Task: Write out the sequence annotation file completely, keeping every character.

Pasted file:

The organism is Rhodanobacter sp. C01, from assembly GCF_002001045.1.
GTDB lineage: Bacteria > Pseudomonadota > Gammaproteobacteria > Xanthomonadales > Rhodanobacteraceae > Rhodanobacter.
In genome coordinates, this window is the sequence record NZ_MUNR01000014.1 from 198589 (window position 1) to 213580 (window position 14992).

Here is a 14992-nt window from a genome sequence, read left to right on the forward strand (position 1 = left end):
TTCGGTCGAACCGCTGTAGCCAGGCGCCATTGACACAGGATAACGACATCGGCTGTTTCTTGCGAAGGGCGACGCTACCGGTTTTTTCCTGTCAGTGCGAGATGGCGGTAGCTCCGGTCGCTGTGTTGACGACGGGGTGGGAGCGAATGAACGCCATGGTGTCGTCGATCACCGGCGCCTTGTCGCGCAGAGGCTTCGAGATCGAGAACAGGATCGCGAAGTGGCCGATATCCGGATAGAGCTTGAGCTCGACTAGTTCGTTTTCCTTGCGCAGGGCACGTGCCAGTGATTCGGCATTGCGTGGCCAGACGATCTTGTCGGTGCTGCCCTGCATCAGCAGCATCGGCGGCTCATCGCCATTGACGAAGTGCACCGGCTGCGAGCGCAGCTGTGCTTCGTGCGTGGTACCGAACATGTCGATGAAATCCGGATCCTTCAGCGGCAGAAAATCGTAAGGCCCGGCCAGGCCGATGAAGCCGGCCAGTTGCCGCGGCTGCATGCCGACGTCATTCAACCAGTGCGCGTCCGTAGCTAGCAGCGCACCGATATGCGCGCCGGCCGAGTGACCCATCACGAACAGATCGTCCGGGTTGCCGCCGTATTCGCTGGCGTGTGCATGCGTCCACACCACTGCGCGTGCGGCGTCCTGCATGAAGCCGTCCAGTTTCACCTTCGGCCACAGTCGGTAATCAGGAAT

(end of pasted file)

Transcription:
The organism is Rhodanobacter sp. C01, from assembly GCF_002001045.1.
GTDB lineage: Bacteria > Pseudomonadota > Gammaproteobacteria > Xanthomonadales > Rhodanobacteraceae > Rhodanobacter.
In genome coordinates, this window is the sequence record NZ_MUNR01000014.1 from 198589 (window position 1) to 213580 (window position 14992).

Here is a 14992-nt window from a genome sequence, read left to right on the forward strand (position 1 = left end):
TTCGGTCGAACCGCTGTAGCCAGGCGCCATTGACACAGGATAACGACATCGGCTGTTTCTTGCGAAGGGCGACGCTACCGGTTTTTTCCTGTCAGTGCGAGATGGCGGTAGCTCCGGTCGCTGTGTTGACGACGGGGTGGGAGCGAATGAACGCCATGGTGTCGTCGATCACCGGCGCCTTGTCGCGCAGAGGCTTCGAGATCGAGAACAGGATCGCGAAGTGGCCGATATCCGGATAGAGCTTGAGCTCGACTAGTTCGTTTTCCTTGCGCAGGGCACGTGCCAGTGATTCGGCATTGCGTGGCCAGACGATCTTGTCGGTGCTGCCCTGCATCAGCAGCATCGGCGGCTCATCGCCATTGACGAAGTGCACCGGCTGCGAGCGCAGCTGTGCTTCGTGCGTGGTACCGAACATGTCGATGAAATCCGGATCCTTCAGCGGCAGAAAATCGTAAGGCCCGGCCAGGCCGATGAAGCCGGCCAGTTGCCGCGGCTGCATGCCGACGTCATTCAACCAGTGCGCGTCCGTAGCTAGCAGCGCACCGATATGCGCGCCGGCCGAGTGACCCATCACGAACAGATCGTCCGGGTTGCCGCCGTATTCGCTGGCGTGTGCATGCGTCCACACCACTGCGCGTGCGGCGTCCTGCATGAAGCCGTCCAGTTTCACCTTCGGCCACAGTCGGTAATCAGGAAT